The continuous furnace is subdivided into an upper portion, comprising a furnace crown 11, 12, 13 and the upper portion of side walls 14, 15, and a lower portion formed by the superstructures 10 of the carriages 4 and comprising in each carriage 4 a bottom 16, a partition 17 disposed at the end, and the lower portions of side walls 18, 19. The upper portion can be lifted off the lower portion by means of lifting devices 20, 21, shown in FIG. 3 for the firing chamber, so that the carriages 4 can be freely moved. Disposed in the lower portion are a number of parallel sets 22, 23 of supporting rollers, each of which bears a ceramic pipe 24 to be treated. The carriages 4 are equipped with more supporting rollers than the carriages 4 shown in FIG. 2, so that smaller, but nevertheless more pipes 24 can be received by such carriages. The supporting rollers 22, 23 extend outwardly through the side walls 18, 19 and are coupled to drives 25 which can consist of electric motors, transmissions and chains. The motors can be supplied with current from collectors sliding on fixed contact rails. Distributed in the side walls 14, 15 of the upper portion are openings 26, 27 in which burners and ventilating nozzles can be disposed.
By the partitions 17 borne by the carriages 4 the furnace space is subdivided into a number of successive chambers namely, in the conveying direction, two drying chambers T1, T2, a heating chamber W, a combustion chamber B and two cooling chambers K1, K2. The chamber spaces of the heating chamber W, the combustion chamber B and the cooling chambers K1, K2 are connected via a pipe 28 to the drying chambers T1, T2, so that the hot exhaust air from the heating chamber W and the combustion chamber B, as well as the air heated during cooling in the cooling chambers K1, K2, can be guided into the drying chambers T1, T2 and used to dry the pipes. Circulating fans 27 are installed in the furnace crown to improve the circulation of the atmosphere in the drying chambers T1, T2.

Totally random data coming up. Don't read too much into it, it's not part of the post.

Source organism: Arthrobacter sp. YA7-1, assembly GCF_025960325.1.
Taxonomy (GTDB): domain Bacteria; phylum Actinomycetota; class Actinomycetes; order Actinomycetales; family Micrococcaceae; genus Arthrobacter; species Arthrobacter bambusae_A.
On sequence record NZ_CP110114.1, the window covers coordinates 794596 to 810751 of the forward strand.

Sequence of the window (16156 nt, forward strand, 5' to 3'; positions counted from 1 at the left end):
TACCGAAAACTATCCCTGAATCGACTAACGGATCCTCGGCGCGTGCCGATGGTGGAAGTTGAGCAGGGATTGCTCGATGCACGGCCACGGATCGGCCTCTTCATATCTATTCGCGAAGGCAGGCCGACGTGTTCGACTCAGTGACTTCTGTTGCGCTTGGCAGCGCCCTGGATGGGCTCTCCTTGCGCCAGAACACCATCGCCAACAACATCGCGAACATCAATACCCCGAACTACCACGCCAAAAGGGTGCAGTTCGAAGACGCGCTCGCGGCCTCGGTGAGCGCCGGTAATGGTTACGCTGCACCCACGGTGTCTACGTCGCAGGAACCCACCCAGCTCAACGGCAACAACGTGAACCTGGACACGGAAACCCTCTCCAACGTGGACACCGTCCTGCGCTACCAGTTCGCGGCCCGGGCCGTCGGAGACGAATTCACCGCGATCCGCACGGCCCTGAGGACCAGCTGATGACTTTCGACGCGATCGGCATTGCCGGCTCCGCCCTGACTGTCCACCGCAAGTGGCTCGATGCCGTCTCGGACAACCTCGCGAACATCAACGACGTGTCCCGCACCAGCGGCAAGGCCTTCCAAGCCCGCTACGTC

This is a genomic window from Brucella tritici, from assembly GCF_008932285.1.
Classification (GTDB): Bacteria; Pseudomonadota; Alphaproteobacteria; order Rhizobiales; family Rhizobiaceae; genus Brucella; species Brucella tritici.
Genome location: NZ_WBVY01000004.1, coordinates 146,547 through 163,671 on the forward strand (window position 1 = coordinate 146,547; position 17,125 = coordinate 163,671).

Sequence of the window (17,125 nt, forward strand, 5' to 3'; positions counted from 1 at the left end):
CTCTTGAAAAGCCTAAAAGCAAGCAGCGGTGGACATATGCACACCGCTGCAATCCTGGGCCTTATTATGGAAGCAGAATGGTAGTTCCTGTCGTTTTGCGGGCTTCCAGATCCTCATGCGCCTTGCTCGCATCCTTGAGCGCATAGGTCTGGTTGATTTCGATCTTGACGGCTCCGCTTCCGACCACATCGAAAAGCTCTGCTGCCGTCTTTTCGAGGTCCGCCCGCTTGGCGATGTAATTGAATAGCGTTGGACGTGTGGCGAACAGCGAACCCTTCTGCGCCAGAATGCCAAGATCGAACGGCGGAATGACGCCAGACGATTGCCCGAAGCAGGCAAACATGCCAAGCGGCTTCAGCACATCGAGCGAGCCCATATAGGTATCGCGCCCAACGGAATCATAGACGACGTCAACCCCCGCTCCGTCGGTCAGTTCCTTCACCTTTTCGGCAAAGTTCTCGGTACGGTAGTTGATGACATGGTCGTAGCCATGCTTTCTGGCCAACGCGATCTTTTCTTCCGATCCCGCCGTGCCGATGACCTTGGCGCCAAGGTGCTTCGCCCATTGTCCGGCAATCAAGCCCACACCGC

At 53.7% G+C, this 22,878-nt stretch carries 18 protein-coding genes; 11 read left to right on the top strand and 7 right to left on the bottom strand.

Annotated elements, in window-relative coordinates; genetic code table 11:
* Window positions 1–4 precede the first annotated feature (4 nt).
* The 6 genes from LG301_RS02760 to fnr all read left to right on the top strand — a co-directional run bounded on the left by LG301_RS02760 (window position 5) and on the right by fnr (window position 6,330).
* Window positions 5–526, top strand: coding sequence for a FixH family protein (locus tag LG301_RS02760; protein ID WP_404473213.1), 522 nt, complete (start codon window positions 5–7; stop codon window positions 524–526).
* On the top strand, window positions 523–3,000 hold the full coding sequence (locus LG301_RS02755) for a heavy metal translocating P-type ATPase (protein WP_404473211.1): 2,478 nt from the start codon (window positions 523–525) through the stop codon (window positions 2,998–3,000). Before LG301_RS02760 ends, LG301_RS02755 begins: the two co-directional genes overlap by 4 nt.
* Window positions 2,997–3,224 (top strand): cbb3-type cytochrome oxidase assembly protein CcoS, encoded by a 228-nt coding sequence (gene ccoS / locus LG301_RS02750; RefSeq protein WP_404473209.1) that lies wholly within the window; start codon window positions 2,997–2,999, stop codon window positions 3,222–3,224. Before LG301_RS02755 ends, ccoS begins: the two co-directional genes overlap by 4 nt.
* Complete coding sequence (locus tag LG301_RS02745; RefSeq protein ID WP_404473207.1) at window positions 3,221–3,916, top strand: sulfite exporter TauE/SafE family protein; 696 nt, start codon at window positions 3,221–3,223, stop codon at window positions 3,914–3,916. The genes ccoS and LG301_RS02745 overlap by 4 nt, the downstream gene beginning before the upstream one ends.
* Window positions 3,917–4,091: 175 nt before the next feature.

In the continuous furnace according to the invention articles, more particularly ceramic pipes, can be given a heat treatment in accordance with a required temperature curve with interruption of conveying, but continuation of their own rotation. No transference from one conveying means to another conveying means is required throughout their travel through the continuous furnace. Since only the supporting rollers for the articles to be given the heat treatment are disposed inside the furnace space, while all other mechanical parts, such as drives, are disposed outside the furnace space, the cost incurred for highly heat-resistant parts can be kept within limits.